- Link only to authoritative posts on your site to improve ranking.
- Don’t flood your post with internal links as that only comes across as pushy.
One last thing: Be sure to add relevant anchor text. And while you’re at it, keep the anchor text succinct (aim for 4-5 words).
10. Includes External Links to Reputable Third-Party Sources
External links indicate you’ve done your research and are value-focused.
Keep in mind though, only high-authority (and high ranking), relevant external links
tend to boost your SEO game.
As with internal links, make sure all external links are added using succinct and topic-relevant anchor text.
11. Includes Video
This is highly optional but super-useful if you’re serious about ranking higher. The reason? Video has proven to keep readers longer on your page, boosting your dwell time.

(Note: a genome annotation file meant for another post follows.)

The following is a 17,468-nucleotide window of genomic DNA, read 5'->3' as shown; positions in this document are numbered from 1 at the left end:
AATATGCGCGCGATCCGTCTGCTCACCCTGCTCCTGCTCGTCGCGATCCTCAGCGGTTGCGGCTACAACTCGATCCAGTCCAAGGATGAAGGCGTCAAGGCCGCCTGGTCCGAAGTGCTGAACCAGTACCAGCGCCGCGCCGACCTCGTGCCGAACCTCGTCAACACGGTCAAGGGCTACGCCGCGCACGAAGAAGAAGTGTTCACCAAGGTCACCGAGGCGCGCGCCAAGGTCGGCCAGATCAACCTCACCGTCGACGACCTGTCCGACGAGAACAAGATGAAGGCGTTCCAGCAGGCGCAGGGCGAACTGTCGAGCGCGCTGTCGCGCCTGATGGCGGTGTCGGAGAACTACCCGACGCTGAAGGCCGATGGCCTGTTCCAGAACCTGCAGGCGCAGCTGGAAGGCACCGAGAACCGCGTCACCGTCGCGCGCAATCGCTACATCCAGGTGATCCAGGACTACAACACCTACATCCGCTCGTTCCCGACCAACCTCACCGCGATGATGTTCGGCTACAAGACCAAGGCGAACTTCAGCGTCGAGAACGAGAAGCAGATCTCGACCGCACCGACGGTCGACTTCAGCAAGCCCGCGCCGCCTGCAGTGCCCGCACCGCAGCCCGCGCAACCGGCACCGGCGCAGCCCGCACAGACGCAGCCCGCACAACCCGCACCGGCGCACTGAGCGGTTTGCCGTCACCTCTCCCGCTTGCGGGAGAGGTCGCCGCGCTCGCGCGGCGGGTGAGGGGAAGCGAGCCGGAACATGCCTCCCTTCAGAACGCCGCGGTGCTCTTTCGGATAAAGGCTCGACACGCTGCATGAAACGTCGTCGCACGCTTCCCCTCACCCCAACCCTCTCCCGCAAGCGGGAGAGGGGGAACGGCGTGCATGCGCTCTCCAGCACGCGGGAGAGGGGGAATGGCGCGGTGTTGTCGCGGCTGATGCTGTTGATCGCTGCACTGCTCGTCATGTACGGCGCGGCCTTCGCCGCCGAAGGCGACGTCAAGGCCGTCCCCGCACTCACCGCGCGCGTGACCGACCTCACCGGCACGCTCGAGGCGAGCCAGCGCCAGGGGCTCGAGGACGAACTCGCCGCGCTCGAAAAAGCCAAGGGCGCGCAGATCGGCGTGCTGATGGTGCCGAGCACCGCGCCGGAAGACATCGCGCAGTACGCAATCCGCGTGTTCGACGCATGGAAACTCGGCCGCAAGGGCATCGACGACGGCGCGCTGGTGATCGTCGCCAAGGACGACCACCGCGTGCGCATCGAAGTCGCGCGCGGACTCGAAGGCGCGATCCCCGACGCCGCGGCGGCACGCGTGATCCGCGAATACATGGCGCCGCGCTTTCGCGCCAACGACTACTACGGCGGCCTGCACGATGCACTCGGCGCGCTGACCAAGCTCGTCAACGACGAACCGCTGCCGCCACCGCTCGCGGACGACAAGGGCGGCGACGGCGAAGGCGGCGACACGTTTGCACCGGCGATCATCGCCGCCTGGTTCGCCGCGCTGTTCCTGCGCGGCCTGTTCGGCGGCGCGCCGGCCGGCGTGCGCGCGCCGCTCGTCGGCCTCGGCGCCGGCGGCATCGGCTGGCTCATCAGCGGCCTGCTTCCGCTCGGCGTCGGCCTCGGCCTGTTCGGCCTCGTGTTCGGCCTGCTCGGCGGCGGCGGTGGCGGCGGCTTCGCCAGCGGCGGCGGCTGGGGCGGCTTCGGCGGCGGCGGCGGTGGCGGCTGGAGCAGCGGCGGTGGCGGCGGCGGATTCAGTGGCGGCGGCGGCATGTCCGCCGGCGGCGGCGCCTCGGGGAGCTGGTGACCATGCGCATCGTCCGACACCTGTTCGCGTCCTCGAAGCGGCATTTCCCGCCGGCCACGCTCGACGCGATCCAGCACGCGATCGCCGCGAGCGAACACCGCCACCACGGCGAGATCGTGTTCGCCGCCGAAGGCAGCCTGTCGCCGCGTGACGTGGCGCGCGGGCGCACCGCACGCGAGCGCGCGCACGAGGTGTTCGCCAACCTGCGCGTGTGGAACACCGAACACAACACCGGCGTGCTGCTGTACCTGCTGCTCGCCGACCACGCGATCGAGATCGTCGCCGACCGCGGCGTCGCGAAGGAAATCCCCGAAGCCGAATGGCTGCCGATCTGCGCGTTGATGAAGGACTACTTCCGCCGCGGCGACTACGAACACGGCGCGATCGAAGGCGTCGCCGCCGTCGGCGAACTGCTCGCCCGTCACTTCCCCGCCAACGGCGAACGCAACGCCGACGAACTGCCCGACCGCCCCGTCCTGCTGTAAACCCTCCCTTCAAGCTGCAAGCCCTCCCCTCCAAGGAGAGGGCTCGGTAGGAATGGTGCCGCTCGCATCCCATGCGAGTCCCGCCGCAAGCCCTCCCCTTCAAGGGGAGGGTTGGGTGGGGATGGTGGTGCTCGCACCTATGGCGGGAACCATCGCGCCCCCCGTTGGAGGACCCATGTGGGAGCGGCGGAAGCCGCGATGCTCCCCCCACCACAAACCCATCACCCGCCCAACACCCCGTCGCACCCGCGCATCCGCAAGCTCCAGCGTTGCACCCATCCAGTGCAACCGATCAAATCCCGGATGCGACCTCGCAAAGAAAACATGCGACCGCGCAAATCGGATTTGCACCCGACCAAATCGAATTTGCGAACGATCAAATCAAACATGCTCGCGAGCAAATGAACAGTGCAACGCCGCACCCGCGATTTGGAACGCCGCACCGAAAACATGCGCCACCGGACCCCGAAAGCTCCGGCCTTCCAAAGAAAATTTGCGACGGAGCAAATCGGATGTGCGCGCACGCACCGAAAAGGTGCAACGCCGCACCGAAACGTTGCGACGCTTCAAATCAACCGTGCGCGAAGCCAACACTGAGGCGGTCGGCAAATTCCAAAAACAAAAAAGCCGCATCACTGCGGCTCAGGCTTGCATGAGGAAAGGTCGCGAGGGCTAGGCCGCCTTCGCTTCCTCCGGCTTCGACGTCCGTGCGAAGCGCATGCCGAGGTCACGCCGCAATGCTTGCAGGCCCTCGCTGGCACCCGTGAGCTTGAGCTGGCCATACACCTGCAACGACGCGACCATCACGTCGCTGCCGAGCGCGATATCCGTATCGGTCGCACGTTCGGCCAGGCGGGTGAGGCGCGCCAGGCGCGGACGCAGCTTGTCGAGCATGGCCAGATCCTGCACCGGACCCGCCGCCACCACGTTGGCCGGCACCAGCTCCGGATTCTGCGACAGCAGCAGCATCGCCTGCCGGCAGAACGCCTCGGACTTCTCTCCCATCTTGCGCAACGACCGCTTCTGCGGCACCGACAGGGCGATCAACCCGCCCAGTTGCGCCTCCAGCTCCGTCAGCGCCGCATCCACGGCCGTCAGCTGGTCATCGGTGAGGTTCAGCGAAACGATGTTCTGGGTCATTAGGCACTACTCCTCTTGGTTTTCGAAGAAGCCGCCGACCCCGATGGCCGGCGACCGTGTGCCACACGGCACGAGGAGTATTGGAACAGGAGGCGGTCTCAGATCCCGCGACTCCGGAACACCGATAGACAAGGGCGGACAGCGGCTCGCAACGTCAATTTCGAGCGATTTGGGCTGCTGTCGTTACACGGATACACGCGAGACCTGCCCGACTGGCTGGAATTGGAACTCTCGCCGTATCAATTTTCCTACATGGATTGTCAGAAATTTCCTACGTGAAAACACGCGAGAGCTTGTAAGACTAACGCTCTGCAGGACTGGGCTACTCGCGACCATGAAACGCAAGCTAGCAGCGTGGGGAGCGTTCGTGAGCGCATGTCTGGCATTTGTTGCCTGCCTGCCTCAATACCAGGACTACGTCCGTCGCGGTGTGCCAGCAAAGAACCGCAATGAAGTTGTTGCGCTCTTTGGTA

It’s also video content that gets the most shares
. Meaning: having a video on your page increases the chances of readers sharing it.
To retain visitors’ attention though, create short videos that cut straight to the matter at hand. Remember: nothing makes viewers stop watching faster than a long video that doesn’t get to the point.
Don’t have a dedicated video host such as a YouTube channel but are ready to leverage video for content optimization? Create short videos using Loom and embed them on your site.
12. Includes Assets to Make Content Easy to Share and Promote
Finally, review content to ensure it’s easy to share and distribute.
By creating in-depth content that’s over 1,500 words long, you’ve already grown your chances of picking up backlinks. Hard to believe? HubSpot’s study
confirms articles with a 2,500+ word count attract the most links.
of 912 million blog posts too learned the same: long-form gets 77.2% more links than short articles on average.
Want to add to your content’s shareability? These three tips help: